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A Brief History of Pop vs. D’Antoni

The Rockets-Spurs series rekindles one of the underrated playoff rivalries of the 21st century — the coaching clash between Gregg Popovich and Mike D’Antoni

(AP Images/Ringer illustration)
(AP Images/Ringer illustration)

One coach has embedded himself so deeply in one franchise that his name is synonymous with San Antonio basketball, despite the line of Hall of Fame players that have played for him. The other has been a basketball nomad, a door-to-door salesman hell-bent on implementing a style of play that is only now being recognized as successful. Though merit can and should be holistic, sometimes success is as simple as counting the rings on a hand. Gregg Popovich has titles. Mike D’Antoni does not — and Pop is one of the reasons.

A quick perusal through history will show that in this quasi-rivalry between the two, there is an alternate reality beyond the woods of basketball fantasies where D’Antoni parlays his methods into success and becomes what Gregg Popovich now is. Instead, it’s Pop who has eliminated D’Antoni’s teams four times in the playoffs, beating him soundly at his own game and even turning his own team into a pace-and-space powerhouse capable of taking down LeBron-led teams after losing the 2013 Finals.

With these two coaches facing off again, this time in the Western Conference semifinals, the duel is back on. In Game 1, we saw a glimpse of how D’Antoni must have imagined beating those mid-2000s Spurs: outpacing and outscoring them thanks to making 22 of 50 3s and winning by 27. But in Game 2, we were reminded that Popovich is the king of adjustments, as the Spurs kept pace with the Rockets and outshot them from the field and 3-point land on their way to a 25-point win.

2005 Conference Finals: Spurs (4) vs. Suns (1)

After winning a league-high 62 games, the Suns had reached the conference finals for the first time in 12 years. In classic D’Antoni fashion, Phoenix was the best offensive team in the league and dead last defensively. NBA MVP Steve Nash, in his first year on the team, and Amar’e Stoudemire were picking and rolling everyone to death, while Quentin Richardson, Joe Johnson, and Shawn Marion were shooting more than 15 combined 3s per game. The first iteration of the Seven Seconds or Less Suns that made it into the postseason ran at a rampant pace and swept the Grizzlies in the first round before defeating the Mavericks in six games. Then, they faced the second-seeded Spurs in the conference finals. It was the perfect matchup. ABC even had the perfect intro.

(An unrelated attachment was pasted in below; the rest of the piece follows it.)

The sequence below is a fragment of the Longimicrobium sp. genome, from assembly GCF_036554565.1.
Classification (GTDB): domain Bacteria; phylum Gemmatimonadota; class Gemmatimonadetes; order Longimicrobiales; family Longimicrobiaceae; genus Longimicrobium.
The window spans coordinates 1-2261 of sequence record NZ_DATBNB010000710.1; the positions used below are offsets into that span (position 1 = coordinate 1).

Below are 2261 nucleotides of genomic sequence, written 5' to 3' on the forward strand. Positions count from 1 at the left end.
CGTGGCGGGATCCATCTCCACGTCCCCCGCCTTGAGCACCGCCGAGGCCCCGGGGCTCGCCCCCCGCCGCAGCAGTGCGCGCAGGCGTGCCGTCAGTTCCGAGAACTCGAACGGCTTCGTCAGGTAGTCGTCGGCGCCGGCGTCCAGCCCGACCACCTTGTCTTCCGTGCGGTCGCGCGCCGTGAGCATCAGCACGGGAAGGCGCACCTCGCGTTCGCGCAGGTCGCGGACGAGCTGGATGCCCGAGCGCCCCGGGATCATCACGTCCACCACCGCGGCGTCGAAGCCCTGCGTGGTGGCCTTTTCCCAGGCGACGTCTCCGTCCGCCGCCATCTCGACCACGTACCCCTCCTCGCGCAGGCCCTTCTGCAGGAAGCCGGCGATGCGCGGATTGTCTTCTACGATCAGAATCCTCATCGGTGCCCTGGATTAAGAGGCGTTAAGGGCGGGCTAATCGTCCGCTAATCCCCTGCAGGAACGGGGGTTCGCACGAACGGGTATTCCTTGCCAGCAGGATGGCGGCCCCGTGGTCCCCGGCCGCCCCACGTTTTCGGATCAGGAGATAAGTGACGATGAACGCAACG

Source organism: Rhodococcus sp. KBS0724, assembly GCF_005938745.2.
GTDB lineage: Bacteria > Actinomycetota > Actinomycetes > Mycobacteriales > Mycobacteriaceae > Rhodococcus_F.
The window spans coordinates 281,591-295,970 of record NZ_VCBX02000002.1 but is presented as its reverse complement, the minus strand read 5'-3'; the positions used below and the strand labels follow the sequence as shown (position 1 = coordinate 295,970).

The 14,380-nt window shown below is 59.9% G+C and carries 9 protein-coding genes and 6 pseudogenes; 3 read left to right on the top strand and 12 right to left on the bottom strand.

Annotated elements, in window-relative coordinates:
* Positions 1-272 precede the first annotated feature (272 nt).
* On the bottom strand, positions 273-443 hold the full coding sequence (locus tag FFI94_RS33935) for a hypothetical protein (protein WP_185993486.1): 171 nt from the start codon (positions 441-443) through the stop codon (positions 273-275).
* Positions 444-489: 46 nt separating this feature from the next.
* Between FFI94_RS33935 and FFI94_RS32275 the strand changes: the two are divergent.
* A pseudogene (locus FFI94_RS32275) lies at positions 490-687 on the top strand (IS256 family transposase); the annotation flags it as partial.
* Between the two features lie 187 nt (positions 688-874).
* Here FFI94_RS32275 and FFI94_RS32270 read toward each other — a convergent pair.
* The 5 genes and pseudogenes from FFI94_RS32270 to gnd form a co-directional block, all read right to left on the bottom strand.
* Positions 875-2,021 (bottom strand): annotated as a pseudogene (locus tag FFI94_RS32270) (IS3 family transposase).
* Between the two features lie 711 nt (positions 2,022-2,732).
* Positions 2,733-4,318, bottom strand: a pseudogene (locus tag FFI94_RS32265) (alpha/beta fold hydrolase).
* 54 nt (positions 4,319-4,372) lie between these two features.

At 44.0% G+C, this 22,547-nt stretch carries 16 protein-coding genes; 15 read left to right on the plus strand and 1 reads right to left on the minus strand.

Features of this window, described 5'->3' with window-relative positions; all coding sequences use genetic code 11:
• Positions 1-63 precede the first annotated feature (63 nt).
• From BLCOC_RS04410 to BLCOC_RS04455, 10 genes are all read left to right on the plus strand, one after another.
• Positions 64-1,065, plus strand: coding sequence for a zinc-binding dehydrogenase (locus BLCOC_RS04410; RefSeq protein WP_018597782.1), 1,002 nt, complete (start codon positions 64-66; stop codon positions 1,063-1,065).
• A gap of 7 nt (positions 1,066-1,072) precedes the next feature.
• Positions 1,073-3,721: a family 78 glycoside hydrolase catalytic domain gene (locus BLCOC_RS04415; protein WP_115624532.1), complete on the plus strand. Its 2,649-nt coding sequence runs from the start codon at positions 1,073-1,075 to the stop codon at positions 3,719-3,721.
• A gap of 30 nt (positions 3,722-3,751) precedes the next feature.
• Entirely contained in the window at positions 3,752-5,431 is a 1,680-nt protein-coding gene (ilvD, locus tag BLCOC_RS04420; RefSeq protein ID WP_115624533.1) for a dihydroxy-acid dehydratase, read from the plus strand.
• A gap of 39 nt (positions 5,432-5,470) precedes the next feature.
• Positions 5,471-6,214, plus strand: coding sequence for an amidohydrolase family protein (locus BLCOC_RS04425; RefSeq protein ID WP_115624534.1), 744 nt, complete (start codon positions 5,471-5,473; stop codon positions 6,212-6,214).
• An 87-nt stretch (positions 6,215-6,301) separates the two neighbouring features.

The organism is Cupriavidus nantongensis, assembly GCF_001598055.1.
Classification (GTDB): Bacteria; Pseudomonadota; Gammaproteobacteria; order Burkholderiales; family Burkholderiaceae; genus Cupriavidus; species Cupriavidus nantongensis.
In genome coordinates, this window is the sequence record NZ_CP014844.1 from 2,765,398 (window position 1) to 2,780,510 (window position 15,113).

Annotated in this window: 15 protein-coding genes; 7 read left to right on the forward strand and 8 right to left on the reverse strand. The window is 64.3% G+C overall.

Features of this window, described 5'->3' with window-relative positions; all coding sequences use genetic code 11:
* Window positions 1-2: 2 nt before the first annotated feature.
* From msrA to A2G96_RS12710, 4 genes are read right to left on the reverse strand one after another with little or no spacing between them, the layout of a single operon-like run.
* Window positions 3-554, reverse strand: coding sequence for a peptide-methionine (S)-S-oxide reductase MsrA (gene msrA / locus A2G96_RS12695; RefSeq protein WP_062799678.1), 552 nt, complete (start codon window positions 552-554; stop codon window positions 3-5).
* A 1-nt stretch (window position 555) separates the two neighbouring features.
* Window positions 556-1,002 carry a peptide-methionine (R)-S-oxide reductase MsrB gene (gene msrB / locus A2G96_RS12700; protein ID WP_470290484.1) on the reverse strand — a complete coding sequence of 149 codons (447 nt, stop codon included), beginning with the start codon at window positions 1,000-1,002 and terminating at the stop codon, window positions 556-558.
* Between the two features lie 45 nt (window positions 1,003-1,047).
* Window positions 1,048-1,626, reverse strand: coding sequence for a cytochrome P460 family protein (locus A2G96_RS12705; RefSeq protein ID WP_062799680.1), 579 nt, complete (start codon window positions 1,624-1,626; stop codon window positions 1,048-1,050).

From Game 1, Popovich’s team adjusted to Phoenix’s pace, scoring 100 or more in all five games in a series where all but one game was decided by seven points or less. It was as evenly matched as evenly matched could get, but in the end, Tony Parker, Tim Duncan, and Manu Ginobili — then still possessing a luscious head of hair — all averaged more than 20 points and collectively outgunned Stoudemire, who averaged 37 in the series, and the rest of the Suns on their way to a Finals berth and eventually, an NBA title. D’Antoni thought he had the winning recipe, but Popovich simply used his better ingredients and beat him with it.

2007 Conference Semifinals: Spurs (4) vs. Suns (2)

The same story played itself out, when the two teams met in the 2007 conference semis. The Suns won 61 regular-season games, finished second in the West, and were ready for revenge against the Spurs, who were coming off a 58-win campaign of their own. This was another rendezvous between the league’s best offense and the best defense, and the series had a little bit of everything. There was Nash’s bloody nose late in the fourth quarter of Game 1, which kept Nash out for most of the last minute after he had hit a game-tying shot with just over two minutes left.

Then, there was Robert Horry hip-checking Nash into the side paneling hard during Game 4. A hold-me-back pseudo fight broke out and both Boris Diaw and Stoudemire made the mistake of exiting the bench area. The Suns won the game, but both players were suspended for Game 5. The Spurs would win Games 5 and 6, one a grind-it-out contest in the 80s, the other an avalanche in the 110s. Luck didn’t seem to be on D’Antoni’s side, and once again the ability to win any type of game, whether low- or high-scoring, gave Popovich the edge. He also had Tim Duncan, who averaged nearly 27–14 during the series and would lead the Spurs to a sweep of the Cavs in the Finals a few weeks later.